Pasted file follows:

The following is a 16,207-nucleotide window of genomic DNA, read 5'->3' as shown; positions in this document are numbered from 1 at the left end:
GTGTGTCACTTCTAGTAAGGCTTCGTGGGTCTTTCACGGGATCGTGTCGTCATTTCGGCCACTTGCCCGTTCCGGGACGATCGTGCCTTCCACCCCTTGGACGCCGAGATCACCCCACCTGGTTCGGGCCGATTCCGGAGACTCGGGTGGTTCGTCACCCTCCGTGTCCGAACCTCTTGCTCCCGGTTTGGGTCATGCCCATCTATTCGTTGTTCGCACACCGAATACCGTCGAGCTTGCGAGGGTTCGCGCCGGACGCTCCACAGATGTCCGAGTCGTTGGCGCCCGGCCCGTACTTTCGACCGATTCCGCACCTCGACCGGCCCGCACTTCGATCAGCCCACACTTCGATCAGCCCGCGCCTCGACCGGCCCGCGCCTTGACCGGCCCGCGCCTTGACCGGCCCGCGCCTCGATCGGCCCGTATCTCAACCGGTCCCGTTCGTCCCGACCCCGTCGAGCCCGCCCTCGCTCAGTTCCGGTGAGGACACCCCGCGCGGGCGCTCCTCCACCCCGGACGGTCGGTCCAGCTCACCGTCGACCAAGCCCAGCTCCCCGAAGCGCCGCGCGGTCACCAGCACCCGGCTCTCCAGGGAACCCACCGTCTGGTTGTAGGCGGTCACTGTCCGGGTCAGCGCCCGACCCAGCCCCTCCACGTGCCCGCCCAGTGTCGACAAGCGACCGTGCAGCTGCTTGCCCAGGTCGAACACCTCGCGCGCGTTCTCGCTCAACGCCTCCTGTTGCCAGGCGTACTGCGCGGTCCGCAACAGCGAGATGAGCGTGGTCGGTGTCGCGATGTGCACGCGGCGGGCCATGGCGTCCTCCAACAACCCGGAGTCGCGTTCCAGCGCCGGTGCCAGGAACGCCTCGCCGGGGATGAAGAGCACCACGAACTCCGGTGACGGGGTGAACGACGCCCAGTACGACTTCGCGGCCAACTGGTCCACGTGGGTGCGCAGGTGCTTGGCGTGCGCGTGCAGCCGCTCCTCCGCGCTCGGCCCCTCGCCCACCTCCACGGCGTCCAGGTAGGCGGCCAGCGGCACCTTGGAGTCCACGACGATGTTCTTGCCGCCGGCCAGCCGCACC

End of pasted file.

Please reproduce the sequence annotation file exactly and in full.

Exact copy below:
The following is a 16,207-nucleotide window of genomic DNA, read 5'->3' as shown; positions in this document are numbered from 1 at the left end:
GTGTGTCACTTCTAGTAAGGCTTCGTGGGTCTTTCACGGGATCGTGTCGTCATTTCGGCCACTTGCCCGTTCCGGGACGATCGTGCCTTCCACCCCTTGGACGCCGAGATCACCCCACCTGGTTCGGGCCGATTCCGGAGACTCGGGTGGTTCGTCACCCTCCGTGTCCGAACCTCTTGCTCCCGGTTTGGGTCATGCCCATCTATTCGTTGTTCGCACACCGAATACCGTCGAGCTTGCGAGGGTTCGCGCCGGACGCTCCACAGATGTCCGAGTCGTTGGCGCCCGGCCCGTACTTTCGACCGATTCCGCACCTCGACCGGCCCGCACTTCGATCAGCCCACACTTCGATCAGCCCGCGCCTCGACCGGCCCGCGCCTTGACCGGCCCGCGCCTTGACCGGCCCGCGCCTCGATCGGCCCGTATCTCAACCGGTCCCGTTCGTCCCGACCCCGTCGAGCCCGCCCTCGCTCAGTTCCGGTGAGGACACCCCGCGCGGGCGCTCCTCCACCCCGGACGGTCGGTCCAGCTCACCGTCGACCAAGCCCAGCTCCCCGAAGCGCCGCGCGGTCACCAGCACCCGGCTCTCCAGGGAACCCACCGTCTGGTTGTAGGCGGTCACTGTCCGGGTCAGCGCCCGACCCAGCCCCTCCACGTGCCCGCCCAGTGTCGACAAGCGACCGTGCAGCTGCTTGCCCAGGTCGAACACCTCGCGCGCGTTCTCGCTCAACGCCTCCTGTTGCCAGGCGTACTGCGCGGTCCGCAACAGCGAGATGAGCGTGGTCGGTGTCGCGATGTGCACGCGGCGGGCCATGGCGTCCTCCAACAACCCGGAGTCGCGTTCCAGCGCCGGTGCCAGGAACGCCTCGCCGGGGATGAAGAGCACCACGAACTCCGGTGACGGGGTGAACGACGCCCAGTACGACTTCGCGGCCAACTGGTCCACGTGGGTGCGCAGGTGCTTGGCGTGCGCGTGCAGCCGCTCCTCCGCGCTCGGCCCCTCGCCCACCTCCACGGCGTCCAGGTAGGCGGCCAGCGGCACCTTGGAGTCCACGACGATGTTCTTGCCGCCGGCCAGCCGCACC